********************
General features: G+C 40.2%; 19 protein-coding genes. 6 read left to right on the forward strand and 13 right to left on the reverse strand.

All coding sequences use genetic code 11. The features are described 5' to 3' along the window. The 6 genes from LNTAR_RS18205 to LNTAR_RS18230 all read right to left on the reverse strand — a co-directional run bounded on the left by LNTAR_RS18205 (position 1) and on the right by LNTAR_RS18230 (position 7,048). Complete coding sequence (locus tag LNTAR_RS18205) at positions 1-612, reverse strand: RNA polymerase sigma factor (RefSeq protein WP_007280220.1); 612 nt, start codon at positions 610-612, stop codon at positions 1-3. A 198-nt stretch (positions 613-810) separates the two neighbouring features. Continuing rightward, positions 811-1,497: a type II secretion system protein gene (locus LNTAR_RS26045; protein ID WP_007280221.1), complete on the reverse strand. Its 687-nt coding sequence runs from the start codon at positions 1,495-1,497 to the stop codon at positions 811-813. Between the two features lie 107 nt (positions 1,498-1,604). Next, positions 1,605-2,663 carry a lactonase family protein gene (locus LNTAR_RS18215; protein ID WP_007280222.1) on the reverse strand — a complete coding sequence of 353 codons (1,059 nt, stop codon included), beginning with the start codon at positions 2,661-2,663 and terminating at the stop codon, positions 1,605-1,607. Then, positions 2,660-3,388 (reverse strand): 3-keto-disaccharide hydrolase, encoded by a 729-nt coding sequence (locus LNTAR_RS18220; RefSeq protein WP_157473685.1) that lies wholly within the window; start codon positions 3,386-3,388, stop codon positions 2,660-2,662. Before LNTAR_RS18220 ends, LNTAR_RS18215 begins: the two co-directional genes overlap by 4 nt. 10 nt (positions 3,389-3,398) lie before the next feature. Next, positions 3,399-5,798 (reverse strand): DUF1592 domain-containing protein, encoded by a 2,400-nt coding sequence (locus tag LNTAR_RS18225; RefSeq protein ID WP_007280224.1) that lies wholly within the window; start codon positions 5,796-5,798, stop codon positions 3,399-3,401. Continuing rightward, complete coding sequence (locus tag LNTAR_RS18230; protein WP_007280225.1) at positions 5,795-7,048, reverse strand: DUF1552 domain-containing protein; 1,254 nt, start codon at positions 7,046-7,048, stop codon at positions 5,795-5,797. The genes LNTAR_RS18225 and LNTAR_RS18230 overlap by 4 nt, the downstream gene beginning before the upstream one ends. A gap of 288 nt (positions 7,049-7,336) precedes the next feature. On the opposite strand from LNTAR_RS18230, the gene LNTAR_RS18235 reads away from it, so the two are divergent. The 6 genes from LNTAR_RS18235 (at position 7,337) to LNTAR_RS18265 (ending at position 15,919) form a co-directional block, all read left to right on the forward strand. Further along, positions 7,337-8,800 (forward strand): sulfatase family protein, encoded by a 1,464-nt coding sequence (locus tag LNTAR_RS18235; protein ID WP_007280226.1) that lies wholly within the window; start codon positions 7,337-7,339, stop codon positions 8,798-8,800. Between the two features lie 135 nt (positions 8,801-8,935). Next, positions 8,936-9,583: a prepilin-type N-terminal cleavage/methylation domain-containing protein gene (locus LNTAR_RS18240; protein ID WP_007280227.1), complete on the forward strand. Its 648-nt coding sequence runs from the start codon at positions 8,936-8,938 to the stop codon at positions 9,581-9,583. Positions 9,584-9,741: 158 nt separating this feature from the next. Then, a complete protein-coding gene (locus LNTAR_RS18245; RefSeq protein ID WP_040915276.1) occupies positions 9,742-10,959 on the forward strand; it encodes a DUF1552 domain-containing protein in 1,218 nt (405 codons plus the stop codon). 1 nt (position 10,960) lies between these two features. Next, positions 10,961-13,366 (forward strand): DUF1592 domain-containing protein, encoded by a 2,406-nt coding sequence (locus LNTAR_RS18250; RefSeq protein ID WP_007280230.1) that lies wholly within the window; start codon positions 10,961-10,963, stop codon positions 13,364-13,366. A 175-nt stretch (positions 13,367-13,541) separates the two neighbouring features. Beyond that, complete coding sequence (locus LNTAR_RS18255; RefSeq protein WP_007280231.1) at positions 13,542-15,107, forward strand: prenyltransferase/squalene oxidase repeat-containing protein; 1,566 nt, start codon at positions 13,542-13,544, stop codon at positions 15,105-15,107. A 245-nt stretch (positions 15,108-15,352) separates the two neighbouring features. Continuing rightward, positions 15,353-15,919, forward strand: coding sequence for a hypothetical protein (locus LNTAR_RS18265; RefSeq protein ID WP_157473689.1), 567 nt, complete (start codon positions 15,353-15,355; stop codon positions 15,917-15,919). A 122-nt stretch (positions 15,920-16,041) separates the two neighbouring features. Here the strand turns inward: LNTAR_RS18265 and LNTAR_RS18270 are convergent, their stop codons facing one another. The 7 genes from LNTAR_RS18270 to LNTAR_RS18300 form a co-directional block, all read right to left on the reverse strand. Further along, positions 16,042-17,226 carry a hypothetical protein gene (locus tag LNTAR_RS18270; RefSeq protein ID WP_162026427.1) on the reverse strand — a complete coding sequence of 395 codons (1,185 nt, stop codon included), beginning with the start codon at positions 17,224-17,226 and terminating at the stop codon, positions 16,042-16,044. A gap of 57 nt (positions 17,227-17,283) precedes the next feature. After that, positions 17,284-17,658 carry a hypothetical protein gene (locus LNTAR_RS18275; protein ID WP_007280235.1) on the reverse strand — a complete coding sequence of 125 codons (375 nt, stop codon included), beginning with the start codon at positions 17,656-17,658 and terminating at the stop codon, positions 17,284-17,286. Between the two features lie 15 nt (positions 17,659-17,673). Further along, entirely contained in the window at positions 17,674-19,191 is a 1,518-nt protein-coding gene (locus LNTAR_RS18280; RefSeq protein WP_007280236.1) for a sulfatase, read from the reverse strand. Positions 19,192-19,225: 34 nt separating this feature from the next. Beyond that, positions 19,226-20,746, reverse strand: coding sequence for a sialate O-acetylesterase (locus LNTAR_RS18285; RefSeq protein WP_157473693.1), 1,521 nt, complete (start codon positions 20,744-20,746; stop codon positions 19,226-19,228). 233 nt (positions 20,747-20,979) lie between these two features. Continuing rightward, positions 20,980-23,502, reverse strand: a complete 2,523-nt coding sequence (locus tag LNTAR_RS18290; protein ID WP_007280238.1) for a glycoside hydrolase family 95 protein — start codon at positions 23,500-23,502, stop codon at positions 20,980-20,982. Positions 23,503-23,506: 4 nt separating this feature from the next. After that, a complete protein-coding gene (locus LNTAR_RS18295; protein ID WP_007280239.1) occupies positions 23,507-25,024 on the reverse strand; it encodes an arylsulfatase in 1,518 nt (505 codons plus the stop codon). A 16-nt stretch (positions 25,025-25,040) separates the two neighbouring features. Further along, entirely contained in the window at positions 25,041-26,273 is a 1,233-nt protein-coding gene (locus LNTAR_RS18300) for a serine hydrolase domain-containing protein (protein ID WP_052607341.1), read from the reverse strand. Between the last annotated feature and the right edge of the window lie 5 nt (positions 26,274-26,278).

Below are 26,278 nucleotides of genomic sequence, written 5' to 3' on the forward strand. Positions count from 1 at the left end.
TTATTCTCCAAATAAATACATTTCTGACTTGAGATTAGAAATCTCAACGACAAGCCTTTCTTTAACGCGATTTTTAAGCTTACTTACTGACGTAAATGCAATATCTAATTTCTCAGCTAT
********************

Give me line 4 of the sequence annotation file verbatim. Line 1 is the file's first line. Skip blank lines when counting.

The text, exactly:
TTATTCTCCAAATAAATACATTTCTGACTTGAGATTAGAAATCTCAACGACAAGCCTTTCTTTAACGCGATTTTTAAGCTTACTTACTGACGTAAATGCAATATCTAATTTCTCAGCTAT